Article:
While the U.S. claims that ACTA documents are a matter of national security and the European Parliament demands greater transparency, it would appear that the Canadian delegation would favour an early release of the draft treaty. According to a confidential November 2008 memorandum that was prepared for Stockwell Day, the Minister of International Trade obtained under the Access to Information Act:
At the upcoming meeting in December 2008, given its commitment to transparency in international trade negotiations, the Canadian delegation plans to argue for a transparent approach. . . This approach would result in an earlier release of the text, which would serve to alleviate domestic concerns about the scope of the agreement and the perceived secrecy surrounding the process. The draft text could then serve as the basis for broad-based public consultations.
Should there be no consensus among the ACTA partners to make the ACTA text public, the Department will need to develop options to address Canadian stakeholders concerns about the lack of transparency in the ACTA process. Department officials will be working with other government departments as well as departmental experts on consultations and communications to develop options for public consultations that would address the issues raised by civil society groups and industry associations. These options would be submitted for your approval.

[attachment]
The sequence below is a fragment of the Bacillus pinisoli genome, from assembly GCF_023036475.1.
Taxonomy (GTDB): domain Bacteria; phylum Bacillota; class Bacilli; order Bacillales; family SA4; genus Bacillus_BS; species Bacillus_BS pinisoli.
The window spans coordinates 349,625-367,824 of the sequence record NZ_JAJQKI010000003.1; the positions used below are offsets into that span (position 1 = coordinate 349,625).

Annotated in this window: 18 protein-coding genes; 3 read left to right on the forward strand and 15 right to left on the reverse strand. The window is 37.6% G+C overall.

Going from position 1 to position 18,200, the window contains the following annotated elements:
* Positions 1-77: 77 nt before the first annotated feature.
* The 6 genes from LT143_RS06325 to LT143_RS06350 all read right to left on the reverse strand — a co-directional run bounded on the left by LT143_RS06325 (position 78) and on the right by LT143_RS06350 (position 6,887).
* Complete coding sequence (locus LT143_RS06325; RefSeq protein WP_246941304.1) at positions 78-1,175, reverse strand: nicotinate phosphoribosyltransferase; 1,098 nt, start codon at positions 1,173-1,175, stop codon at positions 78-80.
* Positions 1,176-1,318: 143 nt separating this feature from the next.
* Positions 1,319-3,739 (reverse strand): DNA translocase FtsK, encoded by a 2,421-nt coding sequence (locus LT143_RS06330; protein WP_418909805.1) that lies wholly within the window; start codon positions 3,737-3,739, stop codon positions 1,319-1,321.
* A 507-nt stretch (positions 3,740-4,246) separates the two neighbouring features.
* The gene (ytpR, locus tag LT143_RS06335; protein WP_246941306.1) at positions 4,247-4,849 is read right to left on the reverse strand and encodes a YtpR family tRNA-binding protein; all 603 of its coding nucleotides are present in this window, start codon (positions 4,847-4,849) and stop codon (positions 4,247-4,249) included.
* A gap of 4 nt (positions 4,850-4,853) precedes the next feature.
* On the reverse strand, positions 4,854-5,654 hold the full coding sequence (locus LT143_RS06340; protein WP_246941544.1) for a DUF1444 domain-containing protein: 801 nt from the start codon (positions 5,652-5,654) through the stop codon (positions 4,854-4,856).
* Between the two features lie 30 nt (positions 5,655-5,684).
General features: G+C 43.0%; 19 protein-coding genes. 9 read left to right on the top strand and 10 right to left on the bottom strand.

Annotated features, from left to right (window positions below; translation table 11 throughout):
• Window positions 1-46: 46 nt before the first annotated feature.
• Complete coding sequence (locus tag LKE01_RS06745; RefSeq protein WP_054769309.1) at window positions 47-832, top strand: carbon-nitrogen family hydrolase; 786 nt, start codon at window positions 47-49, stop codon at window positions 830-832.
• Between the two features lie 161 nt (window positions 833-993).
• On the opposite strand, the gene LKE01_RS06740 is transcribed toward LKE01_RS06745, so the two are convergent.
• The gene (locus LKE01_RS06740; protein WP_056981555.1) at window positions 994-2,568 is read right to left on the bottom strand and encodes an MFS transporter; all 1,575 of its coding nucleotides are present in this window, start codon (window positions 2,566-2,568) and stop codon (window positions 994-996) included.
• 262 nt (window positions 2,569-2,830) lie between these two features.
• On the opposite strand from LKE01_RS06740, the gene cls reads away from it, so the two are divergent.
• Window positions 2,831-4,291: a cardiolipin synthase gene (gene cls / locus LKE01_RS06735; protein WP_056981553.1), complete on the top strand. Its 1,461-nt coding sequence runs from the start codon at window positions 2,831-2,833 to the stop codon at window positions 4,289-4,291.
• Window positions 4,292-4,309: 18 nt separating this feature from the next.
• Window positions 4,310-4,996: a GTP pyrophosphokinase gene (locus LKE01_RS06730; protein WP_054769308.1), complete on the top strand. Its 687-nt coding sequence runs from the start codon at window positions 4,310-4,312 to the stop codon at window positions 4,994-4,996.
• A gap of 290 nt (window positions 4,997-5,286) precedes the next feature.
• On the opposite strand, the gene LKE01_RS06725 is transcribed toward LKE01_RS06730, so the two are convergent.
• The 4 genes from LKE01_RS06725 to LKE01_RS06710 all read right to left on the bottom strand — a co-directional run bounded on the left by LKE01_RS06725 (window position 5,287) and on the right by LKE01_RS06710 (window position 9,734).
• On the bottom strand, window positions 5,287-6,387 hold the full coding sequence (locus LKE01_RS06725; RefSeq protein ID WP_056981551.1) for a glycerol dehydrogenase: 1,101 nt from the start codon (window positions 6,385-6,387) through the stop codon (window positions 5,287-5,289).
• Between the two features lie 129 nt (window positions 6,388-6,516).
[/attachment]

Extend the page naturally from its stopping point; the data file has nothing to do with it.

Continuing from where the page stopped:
Notwithstanding the professed interest in transparency, Canada has secretly been a major contributor to the draft text.
I blogged earlier about its non-paper on institutional ACTA issues and a second non-paper on negotiating procedural issues. The documents now reveal that Canada provided all delegations with draft text for the institutional chapter of the treaty at the December 2008 meeting.
Moreover, last summer I wrote about plans to establish a secret industry consultation group on ACTA. Those plans were confirmed in the speaking notes for the July meeting which state:
"we would like to note that Canada will be establishing an Intellectual Property and Trade Advisory Group (IPTAG) on a number of IP-related issues including ACTA. The group will consist of approximately 18 members from a range of Canadian stakeholder groups and backgrounds, to provide confidential advice on IP and trade policy issues. We plan to hold the first meeting of this group in mid-September, with the first consultation to focus on ACTA, and will be glad to update ACTA negotiating partners as its progresses."
It is not clear whether the IPTAG has formally met.